Når Verdensteateret stopper på Black Box Teater i tre dager får publikum oppleve en oppsummering av hvor kompaniet er akkurat nå. I bagasjen finnes fragmenter og transformerte inntykk fra en rastløs og hektisk fase gjennomlevd på Grønland Island Færøyene i Beograd og i møte med tibetanske munker. Resultatet blir ikke en vanlig fortelling eller forestilling men en sterkt visuell og sansbar opplevelse der publikum selv er leseren.
De involverte i prosjektet er bla.:
Lisbeth J. Bodd. Asle Nilsen. Håkon Lindbäck.PJotr Pajchel. Petter Steen. Ali Djabbary. Per Flink Basse. Corinne Campos. Øyvind B. Lyse. Lars Øyno .Morten Pettersen. Trond Lossius. Kenneth Langaås. Bergmund W. Skaslien. Reinert Mithassel. Christian Blom. Kjeld Kemp. Jannicke Lie.
Prosjektet er støttet av Nordisk Kulturfond og Norsk Kulturråd.
Kunstnerisk ansvarlige: Lisbeth J. Bodd og Asle Nilsen
Co-produksjon Black Box Teater.
Asle Nilsen utstilling av malerier i foajeen.
Tulle Ruth has applied this year for the same kind of Research Fellowship in the Arts that I’ve got . BEK was involved in the development of one of her projects Speaking Mountains during the Cultural City of Bergen 2000.000 I haven’t seen her for a long while so it was nice meeting her again earlier this week. She mailed me an image showing a prototype for Shaking bushes a project to be realized in a Zoo in Toronto. When you’re passing by the bushes starts shaking and making noise.
She has a very nice way of making the loudspeaker part of the object. My approach so far has been to collect as many loudspeakers of the same kind (B& W 602) so that I’m able to work on a multi-speaker setup with the same audio quality in all of the loudspeakers. I was buying 4 more at Friday and now have a total of 12.000 I’m reusing the loudspeakers for several projects and so far I’ve not wanted to modify them in any way. Visually speaking a large number of black loudspeakers in a white cube can be problematic. It would be interesting to be able to build my own loudspeakers so that I could make custom-made objects that doesn’t cost to much. Fidelity would probably suffer though.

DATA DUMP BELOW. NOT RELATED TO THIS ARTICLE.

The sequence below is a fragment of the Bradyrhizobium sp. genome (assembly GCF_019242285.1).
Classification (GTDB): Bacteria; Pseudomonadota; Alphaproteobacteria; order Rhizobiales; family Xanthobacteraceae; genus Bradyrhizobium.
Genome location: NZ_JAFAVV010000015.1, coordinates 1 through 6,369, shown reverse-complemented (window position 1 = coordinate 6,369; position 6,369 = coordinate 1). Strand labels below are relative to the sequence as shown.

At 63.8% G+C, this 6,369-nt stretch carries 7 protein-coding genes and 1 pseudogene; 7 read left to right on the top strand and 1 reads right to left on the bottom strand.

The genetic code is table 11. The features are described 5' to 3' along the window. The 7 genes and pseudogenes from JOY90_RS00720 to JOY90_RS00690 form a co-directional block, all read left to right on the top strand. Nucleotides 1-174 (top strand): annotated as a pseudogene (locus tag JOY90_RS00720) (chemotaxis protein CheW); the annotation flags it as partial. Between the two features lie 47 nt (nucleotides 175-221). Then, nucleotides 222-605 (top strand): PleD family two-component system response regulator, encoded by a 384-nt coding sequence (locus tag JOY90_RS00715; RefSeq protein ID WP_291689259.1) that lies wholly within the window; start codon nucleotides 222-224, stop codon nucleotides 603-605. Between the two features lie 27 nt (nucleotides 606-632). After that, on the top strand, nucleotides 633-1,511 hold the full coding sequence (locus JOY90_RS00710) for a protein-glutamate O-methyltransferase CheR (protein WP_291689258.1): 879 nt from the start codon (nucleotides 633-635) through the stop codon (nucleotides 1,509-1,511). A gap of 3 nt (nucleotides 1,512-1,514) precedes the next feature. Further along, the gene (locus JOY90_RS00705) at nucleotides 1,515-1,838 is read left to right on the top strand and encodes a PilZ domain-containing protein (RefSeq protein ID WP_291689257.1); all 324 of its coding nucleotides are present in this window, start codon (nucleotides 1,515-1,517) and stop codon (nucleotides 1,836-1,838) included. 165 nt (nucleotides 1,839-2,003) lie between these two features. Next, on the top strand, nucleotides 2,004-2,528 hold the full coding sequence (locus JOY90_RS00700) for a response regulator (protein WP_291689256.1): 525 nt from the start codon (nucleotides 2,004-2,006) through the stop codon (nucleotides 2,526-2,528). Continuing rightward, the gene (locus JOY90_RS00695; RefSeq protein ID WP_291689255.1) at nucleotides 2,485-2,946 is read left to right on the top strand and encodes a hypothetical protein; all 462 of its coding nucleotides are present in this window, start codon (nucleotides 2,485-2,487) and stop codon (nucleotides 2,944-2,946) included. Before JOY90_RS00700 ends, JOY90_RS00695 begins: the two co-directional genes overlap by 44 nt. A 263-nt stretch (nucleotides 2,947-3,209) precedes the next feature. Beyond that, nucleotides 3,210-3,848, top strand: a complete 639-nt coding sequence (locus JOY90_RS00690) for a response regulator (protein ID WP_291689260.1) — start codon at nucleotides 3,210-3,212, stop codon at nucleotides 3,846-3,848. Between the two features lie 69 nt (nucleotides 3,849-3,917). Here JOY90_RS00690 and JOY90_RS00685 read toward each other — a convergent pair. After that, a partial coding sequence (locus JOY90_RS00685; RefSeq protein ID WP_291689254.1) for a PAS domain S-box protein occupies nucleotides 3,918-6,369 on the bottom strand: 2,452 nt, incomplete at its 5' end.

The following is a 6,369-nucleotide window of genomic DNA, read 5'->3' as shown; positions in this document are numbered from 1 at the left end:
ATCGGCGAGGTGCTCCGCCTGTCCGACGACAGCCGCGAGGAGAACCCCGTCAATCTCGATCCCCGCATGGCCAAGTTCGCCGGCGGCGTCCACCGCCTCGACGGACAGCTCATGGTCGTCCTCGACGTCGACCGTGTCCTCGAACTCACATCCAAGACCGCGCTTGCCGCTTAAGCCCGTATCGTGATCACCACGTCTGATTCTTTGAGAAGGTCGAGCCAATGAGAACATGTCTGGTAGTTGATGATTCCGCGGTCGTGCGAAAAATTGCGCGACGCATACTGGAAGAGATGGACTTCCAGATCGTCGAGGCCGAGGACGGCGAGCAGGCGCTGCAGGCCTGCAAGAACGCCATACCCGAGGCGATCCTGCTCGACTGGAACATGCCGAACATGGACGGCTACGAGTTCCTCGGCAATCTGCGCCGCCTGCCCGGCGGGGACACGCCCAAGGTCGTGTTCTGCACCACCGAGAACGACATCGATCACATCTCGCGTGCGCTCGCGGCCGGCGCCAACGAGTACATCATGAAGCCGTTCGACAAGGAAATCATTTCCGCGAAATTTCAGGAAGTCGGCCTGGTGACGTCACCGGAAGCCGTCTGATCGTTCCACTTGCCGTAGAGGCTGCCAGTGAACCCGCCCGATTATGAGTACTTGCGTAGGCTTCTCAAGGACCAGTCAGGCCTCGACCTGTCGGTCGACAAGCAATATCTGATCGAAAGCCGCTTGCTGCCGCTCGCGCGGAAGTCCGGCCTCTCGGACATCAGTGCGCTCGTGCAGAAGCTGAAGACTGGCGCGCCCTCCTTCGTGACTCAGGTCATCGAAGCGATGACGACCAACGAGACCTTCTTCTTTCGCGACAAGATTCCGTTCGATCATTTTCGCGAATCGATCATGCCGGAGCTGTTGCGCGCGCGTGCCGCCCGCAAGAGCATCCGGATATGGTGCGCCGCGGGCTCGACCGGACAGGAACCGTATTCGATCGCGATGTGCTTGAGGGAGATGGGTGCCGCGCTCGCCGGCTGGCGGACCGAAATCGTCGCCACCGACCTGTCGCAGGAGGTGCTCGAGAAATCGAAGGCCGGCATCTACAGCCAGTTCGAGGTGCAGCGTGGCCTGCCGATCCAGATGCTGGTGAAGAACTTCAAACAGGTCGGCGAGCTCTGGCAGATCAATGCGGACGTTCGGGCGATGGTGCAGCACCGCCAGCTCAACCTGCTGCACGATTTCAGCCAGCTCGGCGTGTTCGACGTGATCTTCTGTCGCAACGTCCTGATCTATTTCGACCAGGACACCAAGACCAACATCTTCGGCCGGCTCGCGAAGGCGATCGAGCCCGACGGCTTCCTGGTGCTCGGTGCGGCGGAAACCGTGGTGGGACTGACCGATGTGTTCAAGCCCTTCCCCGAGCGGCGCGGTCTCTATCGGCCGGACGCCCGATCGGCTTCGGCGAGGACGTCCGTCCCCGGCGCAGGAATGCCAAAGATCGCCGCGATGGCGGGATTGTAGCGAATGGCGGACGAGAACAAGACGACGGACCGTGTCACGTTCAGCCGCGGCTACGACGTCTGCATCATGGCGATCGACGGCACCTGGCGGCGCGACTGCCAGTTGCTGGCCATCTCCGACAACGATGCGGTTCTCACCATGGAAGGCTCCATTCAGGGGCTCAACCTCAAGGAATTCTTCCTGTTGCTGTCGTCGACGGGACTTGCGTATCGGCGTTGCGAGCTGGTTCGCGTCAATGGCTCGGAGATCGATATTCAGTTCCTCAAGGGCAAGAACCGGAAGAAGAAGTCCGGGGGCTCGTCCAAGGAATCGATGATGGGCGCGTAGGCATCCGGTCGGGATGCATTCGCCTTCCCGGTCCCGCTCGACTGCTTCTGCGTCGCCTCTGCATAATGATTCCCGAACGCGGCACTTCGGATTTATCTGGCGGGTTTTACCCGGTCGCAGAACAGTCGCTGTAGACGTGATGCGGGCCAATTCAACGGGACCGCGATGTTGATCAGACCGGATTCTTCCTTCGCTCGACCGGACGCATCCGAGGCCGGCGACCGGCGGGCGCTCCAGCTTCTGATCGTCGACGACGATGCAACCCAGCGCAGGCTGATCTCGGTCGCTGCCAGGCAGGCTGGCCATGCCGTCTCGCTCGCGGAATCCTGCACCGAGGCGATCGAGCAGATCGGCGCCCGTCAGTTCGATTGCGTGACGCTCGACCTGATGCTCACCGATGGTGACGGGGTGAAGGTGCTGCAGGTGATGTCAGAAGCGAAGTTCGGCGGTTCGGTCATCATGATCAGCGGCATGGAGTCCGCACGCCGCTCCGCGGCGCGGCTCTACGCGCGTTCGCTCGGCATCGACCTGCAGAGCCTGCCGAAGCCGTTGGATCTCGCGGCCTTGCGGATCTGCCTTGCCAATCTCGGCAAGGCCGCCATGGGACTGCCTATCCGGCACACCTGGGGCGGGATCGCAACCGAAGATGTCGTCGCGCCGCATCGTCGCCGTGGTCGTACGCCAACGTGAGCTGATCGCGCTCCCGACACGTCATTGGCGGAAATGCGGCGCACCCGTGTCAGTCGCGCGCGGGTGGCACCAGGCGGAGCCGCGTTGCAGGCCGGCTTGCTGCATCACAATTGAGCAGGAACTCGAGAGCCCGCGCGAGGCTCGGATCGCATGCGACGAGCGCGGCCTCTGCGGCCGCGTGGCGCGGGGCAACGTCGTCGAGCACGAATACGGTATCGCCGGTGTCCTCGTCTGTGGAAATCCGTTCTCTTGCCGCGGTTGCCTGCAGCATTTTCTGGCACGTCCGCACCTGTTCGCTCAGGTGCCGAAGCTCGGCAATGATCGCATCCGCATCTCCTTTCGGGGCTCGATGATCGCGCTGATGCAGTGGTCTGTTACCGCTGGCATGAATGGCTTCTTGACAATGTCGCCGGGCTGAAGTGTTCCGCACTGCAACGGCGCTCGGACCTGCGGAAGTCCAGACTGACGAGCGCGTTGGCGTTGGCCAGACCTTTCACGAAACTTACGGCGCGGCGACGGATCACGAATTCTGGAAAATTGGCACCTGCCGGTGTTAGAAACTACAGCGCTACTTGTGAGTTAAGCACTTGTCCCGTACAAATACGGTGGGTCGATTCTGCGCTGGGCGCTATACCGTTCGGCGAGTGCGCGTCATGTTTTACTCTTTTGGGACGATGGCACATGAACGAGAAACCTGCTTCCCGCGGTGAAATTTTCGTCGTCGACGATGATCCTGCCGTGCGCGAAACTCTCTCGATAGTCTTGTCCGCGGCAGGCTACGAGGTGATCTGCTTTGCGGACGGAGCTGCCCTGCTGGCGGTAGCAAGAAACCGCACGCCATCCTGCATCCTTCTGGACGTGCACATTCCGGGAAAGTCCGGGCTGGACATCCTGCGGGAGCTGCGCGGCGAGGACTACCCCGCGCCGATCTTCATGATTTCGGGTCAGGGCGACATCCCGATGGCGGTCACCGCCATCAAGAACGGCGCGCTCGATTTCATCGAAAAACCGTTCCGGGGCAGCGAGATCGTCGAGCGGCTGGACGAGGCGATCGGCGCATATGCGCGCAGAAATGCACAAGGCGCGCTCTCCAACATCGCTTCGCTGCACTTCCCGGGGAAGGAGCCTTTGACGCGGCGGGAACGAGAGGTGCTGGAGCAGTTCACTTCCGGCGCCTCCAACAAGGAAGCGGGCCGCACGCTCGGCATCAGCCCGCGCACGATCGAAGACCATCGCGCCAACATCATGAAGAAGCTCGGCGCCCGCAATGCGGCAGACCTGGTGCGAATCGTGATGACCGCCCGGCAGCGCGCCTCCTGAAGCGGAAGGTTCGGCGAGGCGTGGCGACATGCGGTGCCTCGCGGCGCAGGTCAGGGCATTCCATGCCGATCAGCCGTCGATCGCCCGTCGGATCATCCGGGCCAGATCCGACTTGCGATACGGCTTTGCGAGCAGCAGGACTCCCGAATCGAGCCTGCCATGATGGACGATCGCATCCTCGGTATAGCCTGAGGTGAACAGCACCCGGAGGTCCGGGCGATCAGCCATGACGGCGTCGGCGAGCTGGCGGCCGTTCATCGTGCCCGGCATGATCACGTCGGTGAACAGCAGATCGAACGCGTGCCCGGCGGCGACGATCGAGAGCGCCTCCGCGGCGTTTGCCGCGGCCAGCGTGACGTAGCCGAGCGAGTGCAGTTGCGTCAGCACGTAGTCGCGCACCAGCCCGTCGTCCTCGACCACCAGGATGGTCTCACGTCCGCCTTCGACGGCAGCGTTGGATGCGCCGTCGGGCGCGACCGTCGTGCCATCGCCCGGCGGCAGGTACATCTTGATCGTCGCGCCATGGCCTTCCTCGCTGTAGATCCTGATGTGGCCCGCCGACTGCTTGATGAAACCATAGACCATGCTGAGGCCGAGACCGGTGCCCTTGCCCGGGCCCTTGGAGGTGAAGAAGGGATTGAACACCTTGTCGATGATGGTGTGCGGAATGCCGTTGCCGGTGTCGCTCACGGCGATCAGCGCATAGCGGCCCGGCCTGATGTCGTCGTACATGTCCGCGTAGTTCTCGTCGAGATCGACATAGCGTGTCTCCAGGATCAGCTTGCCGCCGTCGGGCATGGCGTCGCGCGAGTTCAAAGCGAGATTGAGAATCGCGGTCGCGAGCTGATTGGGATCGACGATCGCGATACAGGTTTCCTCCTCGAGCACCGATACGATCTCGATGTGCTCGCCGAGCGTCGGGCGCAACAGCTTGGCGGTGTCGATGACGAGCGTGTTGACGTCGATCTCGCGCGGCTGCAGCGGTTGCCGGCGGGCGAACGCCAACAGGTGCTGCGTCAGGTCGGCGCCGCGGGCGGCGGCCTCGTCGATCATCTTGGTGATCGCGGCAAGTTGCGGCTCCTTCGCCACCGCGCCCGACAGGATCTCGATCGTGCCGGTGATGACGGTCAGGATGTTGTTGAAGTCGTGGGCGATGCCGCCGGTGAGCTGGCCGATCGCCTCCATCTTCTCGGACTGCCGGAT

JEREMY WELSH & JON ARNE MOGSTAD
video digital images painings installation
OPENING SATURDAY MARCH 6TH 12.00
The exhibition lasts from 6th to 28th of March
Information: Christiansands Kunstforening (+47) 38 2 58 53
New Max/Jitter abstractions:
- tl.jit.lin2dB – convert jitter matrix values from linear to decibel
- tl.jit.dB2lin – convert jitter matrix values from decibel to linear
- tl.pbap – position-based amplitude panning. This algorithm was first develloped for the Living room project 2003.000 Most algorithms for audio panning in a multi-speaker setup is based on the notion of a “sweet spot” or ideal listening position e.g Spat and VBAP. For the Living room project we used 16 loudspeakers positioned in a gallery space made up from three semiclosed rooms. The algorithm offered a simple CPU-effective and convincing method for letting sounds walk around the gallery space.
These will eventually become publicly available as part of tl.objects.